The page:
Some European banks have been great dividend payers in a zero interest rate world. At current market prices, Spanish banks such as Banco Santander, S.A. (ADR) (NYSE:SAN) and Banco Bilbao Vizcaya Argentaria SA (ADR) (NYSE:BBVA), mostly known as BBVA, offer 8.5% and 4.6% cash dividend yields, respectively. But are those dividends sustainable? Let’s analyze each case separately and offer a viable solution.
Banco Santander, S.A. (ADR) (NYSE:SAN)’s Chairman, Emilio Botin, has maintained a high dividend throughout the financial crisis, even when profits were falling fast. Last year, the bank kept up its tradition of paying its huge dividend, even though earnings per share plummeted due to high impairments related to Spain’s sluggish economy. The bank’s 2012 payout ratio was just above 235%. This year, if the dividend is kept, the payout ratio should fall to 142% as EPS grows by more than 89% year-over-year as Credit Suisse’s analysts expect. Nevertheless, I wouldn’t expect a payout ratio below 100% until 2016.
The market believes Banco Santander, S.A. (ADR) (NYSE:SAN) will cut its high dividend. According to analysts at Citigroup and Barclays, the Spanish bank should cut its dividend soon. A report from Barclays reads as follows: “We see significant risk to the Banco Santander, S.A. (ADR) (NYSE:SAN) dividend.” That said, Santander has repeatedly insisted that it would not change its long standing policy of maintaining its existing dividend.
Since Banco Santander, S.A. (ADR) (NYSE:SAN) pays the bulk of its dividends distributing new equity to shareholders, I think the dividend is sustainable unless earnings do not recover as expected. The main short-term risk to the bank’s dividend is to be found in regulation. The European Central Bank or the Bank of Spain might regulate dividend payments, making a dividend cut impossible to avoid.
A much more sustainable proposition
Banco Bilbao Vizcaya Argentaria SA (ADR) (NYSE:BBVA) offers a high, although sustainable, cash dividend yield. As a matter of fact, and despite some analysts expectations, I am confident of the sustainability of BBVA’s cash dividend if the bank would chose to keep such policy. The reason? Banco Bilbao Vizcaya Argentaria SA (ADR) (NYSE:BBVA)’s 2012 payout ratio was just above 139%, and if earnings come up as expected (Credit Suisse’s analysts expect EPS to go up by 78% year-over-year), the ratio could fall down to 77.5% as soon as this year without touching the current cash disbursement.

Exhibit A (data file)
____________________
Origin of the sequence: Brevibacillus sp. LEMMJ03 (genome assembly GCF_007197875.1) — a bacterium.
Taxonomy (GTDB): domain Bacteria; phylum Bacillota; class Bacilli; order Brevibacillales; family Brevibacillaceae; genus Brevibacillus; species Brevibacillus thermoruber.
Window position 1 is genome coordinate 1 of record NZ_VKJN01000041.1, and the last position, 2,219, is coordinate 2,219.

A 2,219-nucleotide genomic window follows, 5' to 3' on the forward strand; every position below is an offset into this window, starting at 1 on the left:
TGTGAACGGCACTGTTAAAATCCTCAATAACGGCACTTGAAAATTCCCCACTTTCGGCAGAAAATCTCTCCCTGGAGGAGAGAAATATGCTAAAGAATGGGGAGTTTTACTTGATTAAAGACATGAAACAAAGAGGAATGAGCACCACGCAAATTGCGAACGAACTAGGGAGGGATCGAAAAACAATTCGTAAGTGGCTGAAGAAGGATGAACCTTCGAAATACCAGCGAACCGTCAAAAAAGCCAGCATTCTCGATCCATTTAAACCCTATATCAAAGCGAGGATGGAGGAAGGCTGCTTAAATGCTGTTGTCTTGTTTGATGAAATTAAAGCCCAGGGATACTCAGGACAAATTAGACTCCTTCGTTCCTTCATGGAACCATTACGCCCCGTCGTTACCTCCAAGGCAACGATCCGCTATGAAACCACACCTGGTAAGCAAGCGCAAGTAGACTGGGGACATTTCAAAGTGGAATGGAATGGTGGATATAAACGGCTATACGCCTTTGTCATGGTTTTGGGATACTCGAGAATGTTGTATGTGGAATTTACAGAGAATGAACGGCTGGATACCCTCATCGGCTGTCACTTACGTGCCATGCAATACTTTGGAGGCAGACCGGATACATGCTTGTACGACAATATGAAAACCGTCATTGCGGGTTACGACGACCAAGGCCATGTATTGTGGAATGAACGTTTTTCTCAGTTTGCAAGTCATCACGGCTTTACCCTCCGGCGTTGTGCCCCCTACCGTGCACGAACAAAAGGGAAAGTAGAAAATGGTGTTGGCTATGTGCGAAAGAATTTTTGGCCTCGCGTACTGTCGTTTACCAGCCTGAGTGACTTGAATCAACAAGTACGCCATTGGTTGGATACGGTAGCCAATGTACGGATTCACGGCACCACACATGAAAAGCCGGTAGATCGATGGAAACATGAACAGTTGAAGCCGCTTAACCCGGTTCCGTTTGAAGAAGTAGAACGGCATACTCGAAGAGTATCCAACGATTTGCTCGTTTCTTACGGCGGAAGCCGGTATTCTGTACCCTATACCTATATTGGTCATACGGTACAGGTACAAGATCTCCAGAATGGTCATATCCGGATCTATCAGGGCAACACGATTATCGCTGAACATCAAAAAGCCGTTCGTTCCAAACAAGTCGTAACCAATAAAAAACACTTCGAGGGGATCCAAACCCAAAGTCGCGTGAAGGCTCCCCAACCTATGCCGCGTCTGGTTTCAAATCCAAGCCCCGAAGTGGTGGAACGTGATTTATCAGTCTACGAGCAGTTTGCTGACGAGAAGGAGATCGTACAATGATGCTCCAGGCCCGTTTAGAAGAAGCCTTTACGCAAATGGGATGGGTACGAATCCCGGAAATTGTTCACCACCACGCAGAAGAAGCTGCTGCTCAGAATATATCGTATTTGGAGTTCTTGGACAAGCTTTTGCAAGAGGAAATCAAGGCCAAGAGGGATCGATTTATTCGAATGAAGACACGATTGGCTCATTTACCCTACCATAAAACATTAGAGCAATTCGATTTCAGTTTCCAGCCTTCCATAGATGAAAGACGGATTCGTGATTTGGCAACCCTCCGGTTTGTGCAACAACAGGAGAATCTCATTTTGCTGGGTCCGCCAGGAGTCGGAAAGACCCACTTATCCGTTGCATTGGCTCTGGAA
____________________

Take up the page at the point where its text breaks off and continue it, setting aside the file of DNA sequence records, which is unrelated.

Even when the expected payout ratio of Banco Bilbao Vizcaya Argentaria SA (ADR) (NYSE:BBVA) is much lower than Banco Santander, S.A. (ADR) (NYSE:SAN)’s, the management at the former bank is not as committed as Botin to its cash dividend policy. Besides, Banco Bilbao Vizcaya Argentaria SA (ADR) (NYSE:BBVA) is slightly more concentrated in Spain than Santander (Santander generates over 50% of attributable profits in Latin America and over 13% in the UK). As I explained in Santander’s case, the most relevant threat to Banco Bilbao Vizcaya Argentaria SA (ADR) (NYSE:BBVA)’s current dividend can be found in regulation.
A proposed alternative
I have been looking at a viable alternative to Spanish high dividend payers. I found it in HSBC Holdings plc (ADR) (NYSE:HBC). The bank trades at a similar price to tangible book value multiple to Santander (which trades at 2013 134% price to tangible book value) and has a growing cash dividend. HSBC Holdings plc (ADR) (NYSE:HBC), with a payout ratio expected at 62%, currently pays a 4% cash dividend yield and is selling non-core assets and cutting costs in order to achieve the targeted 10.5% Basel 3 core capital ratio. After reaching its targeted capital ratio, the bank will return more cash to its shareholders.
The good news is that the bank is close to achieving its capital target. HSBC Holdings plc (ADR) (NYSE:HBC) has a Basel 3 core capital ratio of 10.1%. Hence, higher capital distributions are not as far away as the market seems to be expecting. I think HSBC Holdings plc (ADR) (NYSE:HBC) is a great option for those scared of the consequences of a potential dividend cut at Spain’s biggest bank.
I do not think that a dividend cut from Santander or BBVA is around the corner. That said, the Bank of Spain might want to limit cash dividends in the near future. Actually, a recent IMF report suggested that given current risks, cash dividends should be constrained. With this risk in mind, it’s good to start thinking of alternatives. I think HSBC Holdings plc (ADR) (NYSE:HBC) is a superb option with a great and growing dividend yield.
The article You Should Beware These High-Dividend Payers originally appeared on Fool.com and is written by Federico Zaldua.
Federico Zaldua has no position in any stocks mentioned. The Motley Fool has no position in any of the stocks mentioned. Federico is a member of The Motley Fool Blog Network — entries represent the personal opinion of the blogger and are not formally edited.
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